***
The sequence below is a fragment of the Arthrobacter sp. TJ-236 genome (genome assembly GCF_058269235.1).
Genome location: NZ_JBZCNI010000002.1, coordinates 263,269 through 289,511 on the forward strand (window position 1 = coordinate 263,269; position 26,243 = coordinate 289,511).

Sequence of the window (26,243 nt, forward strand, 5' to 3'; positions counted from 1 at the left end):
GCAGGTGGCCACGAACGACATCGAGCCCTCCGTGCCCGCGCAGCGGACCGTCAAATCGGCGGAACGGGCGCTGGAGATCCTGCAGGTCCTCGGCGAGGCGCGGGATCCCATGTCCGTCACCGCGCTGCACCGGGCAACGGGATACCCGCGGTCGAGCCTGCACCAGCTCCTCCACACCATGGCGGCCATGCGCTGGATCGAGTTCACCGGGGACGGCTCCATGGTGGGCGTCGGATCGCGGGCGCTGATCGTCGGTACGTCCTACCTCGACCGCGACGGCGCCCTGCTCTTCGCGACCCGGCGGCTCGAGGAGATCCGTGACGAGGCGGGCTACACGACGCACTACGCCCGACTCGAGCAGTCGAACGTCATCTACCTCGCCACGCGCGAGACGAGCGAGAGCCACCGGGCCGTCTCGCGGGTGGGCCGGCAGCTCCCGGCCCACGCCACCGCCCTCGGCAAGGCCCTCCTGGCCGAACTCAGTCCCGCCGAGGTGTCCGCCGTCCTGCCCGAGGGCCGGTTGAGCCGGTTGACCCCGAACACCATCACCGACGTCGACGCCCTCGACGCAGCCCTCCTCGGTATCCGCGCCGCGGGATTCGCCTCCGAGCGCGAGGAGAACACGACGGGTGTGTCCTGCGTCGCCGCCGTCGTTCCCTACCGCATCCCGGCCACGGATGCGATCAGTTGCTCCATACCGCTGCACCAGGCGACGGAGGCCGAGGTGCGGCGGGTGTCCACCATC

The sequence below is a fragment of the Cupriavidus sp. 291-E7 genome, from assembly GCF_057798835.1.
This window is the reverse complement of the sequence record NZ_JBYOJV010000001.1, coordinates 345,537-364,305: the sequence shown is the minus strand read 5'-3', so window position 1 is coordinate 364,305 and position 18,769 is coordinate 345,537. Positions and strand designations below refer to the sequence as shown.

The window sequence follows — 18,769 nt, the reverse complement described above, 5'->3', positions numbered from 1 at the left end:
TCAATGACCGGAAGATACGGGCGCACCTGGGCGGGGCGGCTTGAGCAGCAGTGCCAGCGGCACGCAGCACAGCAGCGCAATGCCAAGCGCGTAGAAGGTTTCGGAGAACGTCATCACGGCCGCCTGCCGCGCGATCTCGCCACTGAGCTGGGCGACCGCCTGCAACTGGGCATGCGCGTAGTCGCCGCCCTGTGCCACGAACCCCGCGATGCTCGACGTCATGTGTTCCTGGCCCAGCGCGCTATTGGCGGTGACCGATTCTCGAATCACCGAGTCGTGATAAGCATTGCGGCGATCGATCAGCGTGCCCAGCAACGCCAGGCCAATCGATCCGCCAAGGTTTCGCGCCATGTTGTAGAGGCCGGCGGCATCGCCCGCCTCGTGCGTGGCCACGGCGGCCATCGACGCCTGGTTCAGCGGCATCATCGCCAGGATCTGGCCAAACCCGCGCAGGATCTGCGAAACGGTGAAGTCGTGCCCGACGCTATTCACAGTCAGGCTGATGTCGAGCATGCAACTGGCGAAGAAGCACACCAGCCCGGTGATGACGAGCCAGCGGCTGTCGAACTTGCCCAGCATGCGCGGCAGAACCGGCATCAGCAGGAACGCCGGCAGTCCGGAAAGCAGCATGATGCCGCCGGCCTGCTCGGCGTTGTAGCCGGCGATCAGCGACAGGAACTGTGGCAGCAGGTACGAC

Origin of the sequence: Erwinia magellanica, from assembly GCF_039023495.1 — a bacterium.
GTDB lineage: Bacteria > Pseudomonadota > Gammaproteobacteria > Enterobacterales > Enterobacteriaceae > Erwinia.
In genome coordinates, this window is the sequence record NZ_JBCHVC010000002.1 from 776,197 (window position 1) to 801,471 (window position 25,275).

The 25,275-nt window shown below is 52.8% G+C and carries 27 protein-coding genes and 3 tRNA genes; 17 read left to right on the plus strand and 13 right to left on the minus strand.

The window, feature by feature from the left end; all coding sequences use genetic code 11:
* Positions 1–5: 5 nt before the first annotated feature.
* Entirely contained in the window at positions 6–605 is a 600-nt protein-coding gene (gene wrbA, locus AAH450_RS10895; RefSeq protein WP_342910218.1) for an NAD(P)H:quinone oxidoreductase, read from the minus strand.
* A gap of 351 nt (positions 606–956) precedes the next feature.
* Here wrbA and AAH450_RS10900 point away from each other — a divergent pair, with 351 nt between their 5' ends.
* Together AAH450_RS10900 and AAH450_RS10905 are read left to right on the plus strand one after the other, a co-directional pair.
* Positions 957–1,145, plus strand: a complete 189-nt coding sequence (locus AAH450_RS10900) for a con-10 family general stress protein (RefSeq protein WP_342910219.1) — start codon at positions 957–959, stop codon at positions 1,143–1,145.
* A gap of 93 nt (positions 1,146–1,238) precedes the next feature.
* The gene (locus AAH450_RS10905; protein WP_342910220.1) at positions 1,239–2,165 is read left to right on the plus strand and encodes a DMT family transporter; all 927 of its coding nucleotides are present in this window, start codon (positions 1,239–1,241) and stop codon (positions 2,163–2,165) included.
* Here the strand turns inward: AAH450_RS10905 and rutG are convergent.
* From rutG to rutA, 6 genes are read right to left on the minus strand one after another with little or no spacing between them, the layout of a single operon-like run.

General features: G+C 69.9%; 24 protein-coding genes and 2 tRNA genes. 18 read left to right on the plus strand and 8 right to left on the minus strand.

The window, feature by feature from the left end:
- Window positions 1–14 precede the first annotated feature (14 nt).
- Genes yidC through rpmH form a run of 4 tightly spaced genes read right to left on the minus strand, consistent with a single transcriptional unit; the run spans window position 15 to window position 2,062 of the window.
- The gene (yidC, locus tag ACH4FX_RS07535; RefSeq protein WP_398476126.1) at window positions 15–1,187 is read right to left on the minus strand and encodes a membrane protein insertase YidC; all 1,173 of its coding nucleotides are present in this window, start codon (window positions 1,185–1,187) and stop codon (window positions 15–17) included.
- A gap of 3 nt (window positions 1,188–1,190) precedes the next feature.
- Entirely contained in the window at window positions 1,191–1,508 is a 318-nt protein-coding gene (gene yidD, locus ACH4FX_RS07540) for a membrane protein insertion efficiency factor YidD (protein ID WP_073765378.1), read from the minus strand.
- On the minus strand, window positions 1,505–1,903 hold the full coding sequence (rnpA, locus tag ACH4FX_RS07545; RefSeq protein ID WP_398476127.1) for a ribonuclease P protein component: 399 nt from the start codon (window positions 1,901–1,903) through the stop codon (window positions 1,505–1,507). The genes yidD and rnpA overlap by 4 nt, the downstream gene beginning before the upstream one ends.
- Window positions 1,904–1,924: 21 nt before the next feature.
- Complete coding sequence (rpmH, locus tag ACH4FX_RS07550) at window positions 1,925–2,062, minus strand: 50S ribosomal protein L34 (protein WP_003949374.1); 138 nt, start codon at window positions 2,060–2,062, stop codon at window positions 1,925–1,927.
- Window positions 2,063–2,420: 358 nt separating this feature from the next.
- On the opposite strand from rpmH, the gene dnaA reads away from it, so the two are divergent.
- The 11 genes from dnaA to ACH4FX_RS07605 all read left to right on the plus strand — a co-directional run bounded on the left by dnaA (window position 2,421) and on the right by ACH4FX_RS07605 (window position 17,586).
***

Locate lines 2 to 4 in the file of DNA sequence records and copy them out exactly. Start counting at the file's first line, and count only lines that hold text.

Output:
Genome location: NZ_JBZCNI010000002.1, coordinates 263,269 through 289,511 on the forward strand (window position 1 = coordinate 263,269; position 26,243 = coordinate 289,511).

Sequence of the window (26,243 nt, forward strand, 5' to 3'; positions counted from 1 at the left end):
GCAGGTGGCCACGAACGACATCGAGCCCTCCGTGCCCGCGCAGCGGACCGTCAAATCGGCGGAACGGGCGCTGGAGATCCTGCAGGTCCTCGGCGAGGCGCGGGATCCCATGTCCGTCACCGCGCTGCACCGGGCAACGGGATACCCGCGGTCGAGCCTGCACCAGCTCCTCCACACCATGGCGGCCATGCGCTGGATCGAGTTCACCGGGGACGGCTCCATGGTGGGCGTCGGATCGCGGGCGCTGATCGTCGGTACGTCCTACCTCGACCGCGACGGCGCCCTGCTCTTCGCGACCCGGCGGCTCGAGGAGATCCGTGACGAGGCGGGCTACACGACGCACTACGCCCGACTCGAGCAGTCGAACGTCATCTACCTCGCCACGCGCGAGACGAGCGAGAGCCACCGGGCCGTCTCGCGGGTGGGCCGGCAGCTCCCGGCCCACGCCACCGCCCTCGGCAAGGCCCTCCTGGCCGAACTCAGTCCCGCCGAGGTGTCCGCCGTCCTGCCCGAGGGCCGGTTGAGCCGGTTGACCCCGAACACCATCACCGACGTCGACGCCCTCGACGCAGCCCTCCTCGGTATCCGCGCCGCGGGATTCGCCTCCGAGCGCGAGGAGAACACGACGGGTGTGTCCTGCGTCGCCGCCGTCGTTCCCTACCGCATCCCGGCCACGGATGCGATCAGTTGCTCCATACCGCTGCACCAGGCGACGGAGGCCGAGGTGCGGCGGGTGTCCACCATC